Getty Images

Phidarian Mathis, DT

  • Buccaneers, 60th overall, second round

The Bucs could very well address the defensive line in the first round, but it's possible there won't be a first-round talent left by the time they pick 27th overall. If that's the case, Phidarian Mathis would be an intriguing second-round option at No. 60 overall: He's staunch against the run and was surprisingly effective as an uphill pass-rusher in 2021, totaling 10 1/2 tackles for loss and nine sacks. This is an area of need with Ndamukong Suh, Steve McLendon and Pat O'Conner's futures all tenuous in Tampa.

Getty Images

Brian Robinson Jr., RB

  • Broncos, 96th overall, third round

The Broncos are in need of another back to complement Javonte Williams now that Melvin Gordon has hit free agency. They could get that in Brian Robinson, who made the wise decision to return for his "super senior" year in 2021; he finally got the chance to shine as the featured back after sitting behind Damien Harris, Bo Scarbrough, Josh Jacobs and Najee Harris, rushing for 1,343 yards and 14 touchdowns. He's a physical north-south runner who drives through tackles and has underrated pass-catching ability.

Getty Images

Jalyn Armour-Davis, CB

  • Colts, 122nd overall, fourth round

Jalyn Armour-Davis is a one-year starter who looks more like a project than a finished (or even developing) product. That said, he has a prototypical size (6-1, 194 pounds) and skill set that suggests he can excel in press-man coverage. If he can clean up some of his technique and learn to play with his back to the ball, his 4.39 speed can make him a long-term starter. The Colts may consider Armour-Davis considering they traded Rock Ya-Sin and have apparently moved on from Xavier Rhodes.

Getty Images

Josh Jobe, CB

  • Bills, 168th overall, fifth round

Josh Jobe turned in a disappointing senior season, which he revealed in the pre-draft process was partly the result of a foot injury he played through all year. That said, Jobe's size (6-1, 194 pounds) and physicality didn't make up for some deficiencies in his technique, which limits his projections: He could contribute as a Cover 2 corner, or perhaps even a safety. The Bills have a need at this position following an injury to Tre’Davious White and Levi Wallace's departure in free agency.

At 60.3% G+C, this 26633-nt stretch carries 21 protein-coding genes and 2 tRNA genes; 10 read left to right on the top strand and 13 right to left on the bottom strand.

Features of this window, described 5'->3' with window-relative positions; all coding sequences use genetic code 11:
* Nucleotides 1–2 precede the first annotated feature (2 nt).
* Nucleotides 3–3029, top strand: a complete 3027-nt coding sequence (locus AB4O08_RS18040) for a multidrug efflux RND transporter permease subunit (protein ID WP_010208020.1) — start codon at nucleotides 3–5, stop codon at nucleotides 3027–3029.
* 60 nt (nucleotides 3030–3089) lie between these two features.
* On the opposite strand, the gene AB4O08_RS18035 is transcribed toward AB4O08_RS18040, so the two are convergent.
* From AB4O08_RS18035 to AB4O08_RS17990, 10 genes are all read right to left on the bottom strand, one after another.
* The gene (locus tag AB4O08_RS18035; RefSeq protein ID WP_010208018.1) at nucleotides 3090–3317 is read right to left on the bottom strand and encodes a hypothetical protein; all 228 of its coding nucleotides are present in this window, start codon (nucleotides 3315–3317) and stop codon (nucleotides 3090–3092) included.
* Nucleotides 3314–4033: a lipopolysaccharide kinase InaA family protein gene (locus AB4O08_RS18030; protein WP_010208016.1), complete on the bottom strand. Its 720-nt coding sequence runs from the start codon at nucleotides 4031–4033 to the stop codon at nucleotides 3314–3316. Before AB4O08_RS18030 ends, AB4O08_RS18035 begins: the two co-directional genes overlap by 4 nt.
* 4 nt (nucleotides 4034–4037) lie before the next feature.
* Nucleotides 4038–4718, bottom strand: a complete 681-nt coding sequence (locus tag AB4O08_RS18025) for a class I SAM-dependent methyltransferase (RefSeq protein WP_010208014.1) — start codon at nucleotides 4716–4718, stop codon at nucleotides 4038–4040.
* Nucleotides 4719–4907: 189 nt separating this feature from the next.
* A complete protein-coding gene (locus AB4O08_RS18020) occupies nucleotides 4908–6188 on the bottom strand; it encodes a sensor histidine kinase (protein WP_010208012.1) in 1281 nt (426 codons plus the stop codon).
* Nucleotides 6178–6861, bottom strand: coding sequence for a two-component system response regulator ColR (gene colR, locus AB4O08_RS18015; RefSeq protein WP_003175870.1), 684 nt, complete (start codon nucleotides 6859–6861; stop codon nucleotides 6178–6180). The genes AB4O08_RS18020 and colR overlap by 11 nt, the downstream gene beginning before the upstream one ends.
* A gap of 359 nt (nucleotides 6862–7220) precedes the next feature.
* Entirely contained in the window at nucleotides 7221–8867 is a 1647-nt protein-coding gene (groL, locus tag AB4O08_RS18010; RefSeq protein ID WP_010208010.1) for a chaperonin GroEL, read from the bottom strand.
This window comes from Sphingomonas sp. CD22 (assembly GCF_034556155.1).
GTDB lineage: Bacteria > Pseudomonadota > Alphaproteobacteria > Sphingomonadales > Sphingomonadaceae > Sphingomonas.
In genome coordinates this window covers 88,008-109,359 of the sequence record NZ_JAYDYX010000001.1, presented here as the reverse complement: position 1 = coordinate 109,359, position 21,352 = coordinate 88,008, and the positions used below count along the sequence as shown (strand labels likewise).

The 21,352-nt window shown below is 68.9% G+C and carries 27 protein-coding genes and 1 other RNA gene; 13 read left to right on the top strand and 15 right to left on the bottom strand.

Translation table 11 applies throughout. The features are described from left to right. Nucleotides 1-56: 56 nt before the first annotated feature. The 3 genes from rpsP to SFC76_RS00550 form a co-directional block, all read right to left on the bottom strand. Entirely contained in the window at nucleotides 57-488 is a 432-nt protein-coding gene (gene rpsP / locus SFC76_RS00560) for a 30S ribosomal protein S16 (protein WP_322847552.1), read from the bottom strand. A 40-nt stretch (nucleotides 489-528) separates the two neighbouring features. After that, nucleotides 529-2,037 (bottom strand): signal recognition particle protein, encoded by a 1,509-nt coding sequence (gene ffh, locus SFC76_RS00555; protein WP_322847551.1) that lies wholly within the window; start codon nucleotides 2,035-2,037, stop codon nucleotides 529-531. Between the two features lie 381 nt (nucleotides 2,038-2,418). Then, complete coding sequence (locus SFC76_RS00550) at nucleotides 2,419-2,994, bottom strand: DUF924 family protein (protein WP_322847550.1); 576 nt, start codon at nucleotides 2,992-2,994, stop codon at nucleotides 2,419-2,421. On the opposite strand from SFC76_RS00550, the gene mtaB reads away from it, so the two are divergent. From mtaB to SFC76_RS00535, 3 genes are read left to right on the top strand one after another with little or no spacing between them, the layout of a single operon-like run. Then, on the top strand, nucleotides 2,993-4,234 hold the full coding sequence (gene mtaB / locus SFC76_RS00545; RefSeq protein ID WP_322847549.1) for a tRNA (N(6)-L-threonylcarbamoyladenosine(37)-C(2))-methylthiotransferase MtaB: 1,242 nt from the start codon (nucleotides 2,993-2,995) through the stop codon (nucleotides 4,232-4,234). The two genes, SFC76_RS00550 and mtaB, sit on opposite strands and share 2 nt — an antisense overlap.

Getty Images

Christopher Allen, LB

  • Lions, 234th overall, seventh round

Christopher Allen has an unfortunate injury history attached to him, missing the entire 2018 season and all but one game of the 2021 season (which ended with Allen strip-sacking Miami quarterback D'Eriq King). That said, Allen has the size (6-4, 242 pounds) and skill set to develop into a starter, including some decent pass-rush and coverage abilities. Dan Campbell will need to flesh out his linebacker unit more, even with the return of Jarrad Davis in 2022. Perhaps Allen warrants a seventh-round pick.

Getty Images

Slade Bolden, WR

  • Buccaneers, 261st overall, seventh round

It's just as likely Slade Bolden goes undrafted this year — but the opportunity is right there for the Buccaneers to give quarterback Tom Brady a Julian Edelman-esque receiver with the penultimate pick of the draft. Bolden stands to be an adequate if unremarkable slot receiver who takes what the defense gives him. Whether Tampa considers that worth its final pick of the draft remains to be seen.

Author(s)
Zac Al-Khateeb is a content producer for The Sporting News.